Break-ups are rarely regarded as a baby step towards marriage. Yet, in my parents’ case it was. They met when they were 21 at a bar on the Upper East Side called “Spanky's,” and one week later, my Mom was picking up my Dad (who had his license suspended at the time) from his childhood home on Long Island. Needless to say, the timing wasn’t great—they broke up about four months after that.
My parents see-sawed like this for about a decade. They’d get back together for a few months, only to break up at Stardust diner (I can’t make this stuff up). It wasn’t until they reached the ripe old age of 28 that they finally tied the knot. And by now, you’re probably wondering, what was the point? Why go through the sad songs, bad haircuts and sh*tty first dates with people you know you’re not meant to be with?
Since my Dad is a Wall Street bro—and in New York, time is money—the answer can be traced back to a term I’ve plucked from the finance world: He was a “soonicorn.”
What is a Soonicorn?
In the realm of venture capitalism and startups, a "unicorn" typically refers to a privately held company that’s achieved a valuation of one billion dollars or more. It’s often used to describe a firm that’s experienced rapid growth—and is considered to be highly valuable in the eyes of investors. That said, a "soonicorn," is an offshoot of the term, used to illustrate a company that’s very close to achieving unicorn status. It denotes the expectation or anticipation that a company will soon reach the one billion dollar mark, based on its current growth trajectory, market potential and other promising factors.
What Does a ‘Soonicorn’ Look Like in Dating?
Let’s use my parents as an example (sorry, Dad). When he was 21, he was fresh out of college, bursting with ambition and eager to make a name for himself on the floor of the NYMEX. In reality, however, he was living in a studio downtown that had a shower next to the kitchen sink. Let’s just say Mom had dreamt of a more, uh, established Prince Charming as a girl. Nevertheless, the chemistry was undeniable—and she could see that his work ethic wouldn’t keep him on Ludlow street forever. It was only a matter of time before he’d reach his full potential (or so she told herself).
Mind you, this was in the late 80s. Yet, decades later, I’m still seeing the dynamic on repeat with my twenty-something friends. They meet a guy who makes butterflies feel like a state of being. The conversation is amazing, the connection is palpable, and the dreams of two kids and a white picket fence finally seem feasible. But then, something happens. The guy doesn’t text for a week—he doesn’t have enough on his debit card to foot the bill—or his apartment looks like it’s been extracted from his frat house at Ohio State. Suddenly, the reality of the relationship starts to trump its promise.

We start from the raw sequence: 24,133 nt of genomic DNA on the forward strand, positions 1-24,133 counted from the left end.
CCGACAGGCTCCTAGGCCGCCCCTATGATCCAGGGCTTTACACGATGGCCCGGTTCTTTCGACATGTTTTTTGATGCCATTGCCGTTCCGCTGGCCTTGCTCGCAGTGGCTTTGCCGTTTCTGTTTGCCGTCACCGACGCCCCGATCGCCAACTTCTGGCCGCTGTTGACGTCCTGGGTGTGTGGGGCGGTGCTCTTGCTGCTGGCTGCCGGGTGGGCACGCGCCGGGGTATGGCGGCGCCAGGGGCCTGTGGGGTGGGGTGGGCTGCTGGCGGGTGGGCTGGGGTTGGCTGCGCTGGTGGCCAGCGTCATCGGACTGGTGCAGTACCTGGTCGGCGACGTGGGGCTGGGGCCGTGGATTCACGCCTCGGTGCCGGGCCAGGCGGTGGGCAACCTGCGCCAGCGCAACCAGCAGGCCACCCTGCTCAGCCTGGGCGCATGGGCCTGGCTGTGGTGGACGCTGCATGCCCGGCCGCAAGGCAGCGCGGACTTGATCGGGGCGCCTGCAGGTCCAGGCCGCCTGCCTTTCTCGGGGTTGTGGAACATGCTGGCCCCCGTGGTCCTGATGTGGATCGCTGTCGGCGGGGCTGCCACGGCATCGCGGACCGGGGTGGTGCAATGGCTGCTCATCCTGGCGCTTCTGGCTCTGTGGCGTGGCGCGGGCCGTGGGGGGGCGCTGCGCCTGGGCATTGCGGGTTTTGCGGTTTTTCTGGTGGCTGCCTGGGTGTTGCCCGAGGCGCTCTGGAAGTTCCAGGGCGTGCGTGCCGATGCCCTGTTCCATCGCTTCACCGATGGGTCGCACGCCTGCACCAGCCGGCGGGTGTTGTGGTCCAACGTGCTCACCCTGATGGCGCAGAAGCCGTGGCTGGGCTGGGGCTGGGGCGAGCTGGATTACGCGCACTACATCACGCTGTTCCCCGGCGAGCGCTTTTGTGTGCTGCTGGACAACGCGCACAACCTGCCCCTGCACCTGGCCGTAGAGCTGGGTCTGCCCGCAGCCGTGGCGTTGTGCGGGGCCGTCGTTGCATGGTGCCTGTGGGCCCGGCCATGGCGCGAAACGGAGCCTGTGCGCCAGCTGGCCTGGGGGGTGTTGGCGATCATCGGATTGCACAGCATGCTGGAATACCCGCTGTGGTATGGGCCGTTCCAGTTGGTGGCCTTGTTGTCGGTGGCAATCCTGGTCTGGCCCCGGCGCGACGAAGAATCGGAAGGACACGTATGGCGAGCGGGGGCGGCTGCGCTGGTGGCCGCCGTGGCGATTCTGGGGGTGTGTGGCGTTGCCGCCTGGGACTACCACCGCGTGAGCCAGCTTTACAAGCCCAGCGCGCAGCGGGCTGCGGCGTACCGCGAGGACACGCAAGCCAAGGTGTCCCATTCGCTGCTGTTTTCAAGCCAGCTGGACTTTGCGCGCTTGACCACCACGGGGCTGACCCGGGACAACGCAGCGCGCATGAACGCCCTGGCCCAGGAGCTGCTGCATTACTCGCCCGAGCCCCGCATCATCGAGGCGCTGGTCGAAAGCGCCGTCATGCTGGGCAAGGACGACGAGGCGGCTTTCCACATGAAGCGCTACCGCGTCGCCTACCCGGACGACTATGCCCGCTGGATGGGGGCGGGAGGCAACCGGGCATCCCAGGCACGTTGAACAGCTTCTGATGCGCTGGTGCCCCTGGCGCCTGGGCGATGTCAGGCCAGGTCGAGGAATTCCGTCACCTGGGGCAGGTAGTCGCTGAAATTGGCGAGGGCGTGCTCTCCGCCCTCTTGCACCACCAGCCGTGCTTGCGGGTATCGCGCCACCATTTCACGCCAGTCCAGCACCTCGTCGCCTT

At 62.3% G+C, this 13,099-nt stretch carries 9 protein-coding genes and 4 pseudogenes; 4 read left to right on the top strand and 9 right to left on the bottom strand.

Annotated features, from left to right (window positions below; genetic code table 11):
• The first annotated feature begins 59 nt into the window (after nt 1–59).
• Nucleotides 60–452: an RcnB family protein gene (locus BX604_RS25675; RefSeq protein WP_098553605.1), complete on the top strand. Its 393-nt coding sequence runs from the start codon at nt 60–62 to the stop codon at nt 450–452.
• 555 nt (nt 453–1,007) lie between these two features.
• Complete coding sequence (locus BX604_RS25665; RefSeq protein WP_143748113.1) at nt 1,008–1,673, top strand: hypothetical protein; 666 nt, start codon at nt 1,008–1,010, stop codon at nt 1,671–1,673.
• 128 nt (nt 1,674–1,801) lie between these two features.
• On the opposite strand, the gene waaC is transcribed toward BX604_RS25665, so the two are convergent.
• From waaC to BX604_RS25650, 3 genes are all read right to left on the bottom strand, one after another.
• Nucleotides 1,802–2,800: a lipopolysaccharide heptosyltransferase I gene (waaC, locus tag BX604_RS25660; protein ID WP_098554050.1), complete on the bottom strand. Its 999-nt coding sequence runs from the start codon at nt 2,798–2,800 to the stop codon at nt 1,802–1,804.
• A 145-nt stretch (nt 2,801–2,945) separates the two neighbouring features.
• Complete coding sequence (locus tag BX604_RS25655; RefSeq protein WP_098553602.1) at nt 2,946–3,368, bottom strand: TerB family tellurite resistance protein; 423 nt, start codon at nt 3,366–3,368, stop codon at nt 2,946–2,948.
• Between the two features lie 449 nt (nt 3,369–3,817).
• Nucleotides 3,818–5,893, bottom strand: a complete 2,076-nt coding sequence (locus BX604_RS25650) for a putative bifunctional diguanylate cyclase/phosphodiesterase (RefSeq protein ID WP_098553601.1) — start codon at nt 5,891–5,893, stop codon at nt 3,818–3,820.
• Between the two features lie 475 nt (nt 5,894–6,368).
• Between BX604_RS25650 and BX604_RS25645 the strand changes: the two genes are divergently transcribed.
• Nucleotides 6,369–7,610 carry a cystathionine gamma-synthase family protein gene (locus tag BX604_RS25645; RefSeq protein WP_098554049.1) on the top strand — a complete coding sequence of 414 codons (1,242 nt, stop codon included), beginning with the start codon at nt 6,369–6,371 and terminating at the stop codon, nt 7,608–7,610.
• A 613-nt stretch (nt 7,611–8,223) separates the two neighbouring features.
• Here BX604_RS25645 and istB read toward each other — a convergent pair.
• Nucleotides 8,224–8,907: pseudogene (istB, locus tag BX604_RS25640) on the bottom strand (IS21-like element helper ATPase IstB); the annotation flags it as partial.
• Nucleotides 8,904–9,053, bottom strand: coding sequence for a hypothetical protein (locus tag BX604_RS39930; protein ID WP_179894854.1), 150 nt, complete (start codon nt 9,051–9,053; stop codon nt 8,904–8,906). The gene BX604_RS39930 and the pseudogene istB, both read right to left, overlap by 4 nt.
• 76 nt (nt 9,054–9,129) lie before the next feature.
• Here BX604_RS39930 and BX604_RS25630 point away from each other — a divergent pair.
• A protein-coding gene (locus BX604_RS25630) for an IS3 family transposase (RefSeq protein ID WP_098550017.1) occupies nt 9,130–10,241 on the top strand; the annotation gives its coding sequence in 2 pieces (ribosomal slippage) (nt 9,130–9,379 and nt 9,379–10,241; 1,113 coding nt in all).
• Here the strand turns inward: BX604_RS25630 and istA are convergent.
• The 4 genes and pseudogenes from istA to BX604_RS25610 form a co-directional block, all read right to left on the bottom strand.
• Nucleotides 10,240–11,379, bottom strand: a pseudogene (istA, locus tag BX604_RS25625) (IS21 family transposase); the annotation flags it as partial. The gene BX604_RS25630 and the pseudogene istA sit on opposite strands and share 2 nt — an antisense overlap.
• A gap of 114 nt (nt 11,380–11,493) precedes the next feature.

In that sense, I think of a soonicorn as anyone who’s not ready for a relationship, despite the fact that they have tons of potential. They’re funny and warm and you feel like you can be yourself when you’re with them, but much to your dismay, it’s too soon for a commitment. Whether it’s their financial situation, emotional unavailability or an ex-beau they’re not ready to let go of, this person isn’t in a place where they can give you what you want.
What to do about this? Mom and Dad had the right idea when they hit the diner. While there was no question of whether they were compatible, poor timing seemed to act like a boomerang that would inevitably take a toll on the relationship. As it turns out, you can’t force a soonicorn to turn into a unicorn—it’s something that has to happen naturally with growth and maturity.
Still, this doesn’t mean that a promising connection is necessarily doomed to fail. The best thing you can do is take a page out of Warren Buffett’s book by doing something called value investing.
What to Do if You’re Dating a Soonicorn?
According to Investopedia, “Value investing is best for [anyone who’s] looking to hold their securities long-term. If you're investing in value companies, it may take years (or longer) for their businesses to scale. Value investing focuses on the big picture and often attempts to approach investing with a gradual growth mindset.”
In terms of dating, however, “big picture” is the operative phrase here. If you feel you’ve found someone who could make a great partner down the line (not to be confused with someone who’s stringing you along), it’s best to let them go for the time being. Value investing is all about playing the long game—and since there’s no guarantee that your soonicorn will live up to their potential, you’d be wise to broaden your portfolio in the meantime. (Translation: go on other dates).
To that end, prioritizing yourself is the key to keeping this dynamic afloat. Instead of holding on to your soonicorn like Lenny from Of Mice and Men, give the pup a chance to reach his potential on his own. While waiting around for your ‘sooni’ to become a ‘uni’ might feel like the right play, it’s actually an act of sacrificing what you want (which can border on martyrdom if you’re not careful). If this person is as worth it as you think they are, they’ll want an equal partner when the time is right.
The TL;DR? If you stick around and agree to “keeping it casual” while secretly hoping for more, that’s the impression your soonicorn will be left with. They won’t remember your connection when you first met and they won’t applaud your loyalty while they figure things out. More often than not, they’ll wish that you took some time to reach unicorn status for yourself, too.
After all, if a connection is meant for you, it’ll find you. (And at the very least, you’ll have a great story to tell your kids one day.)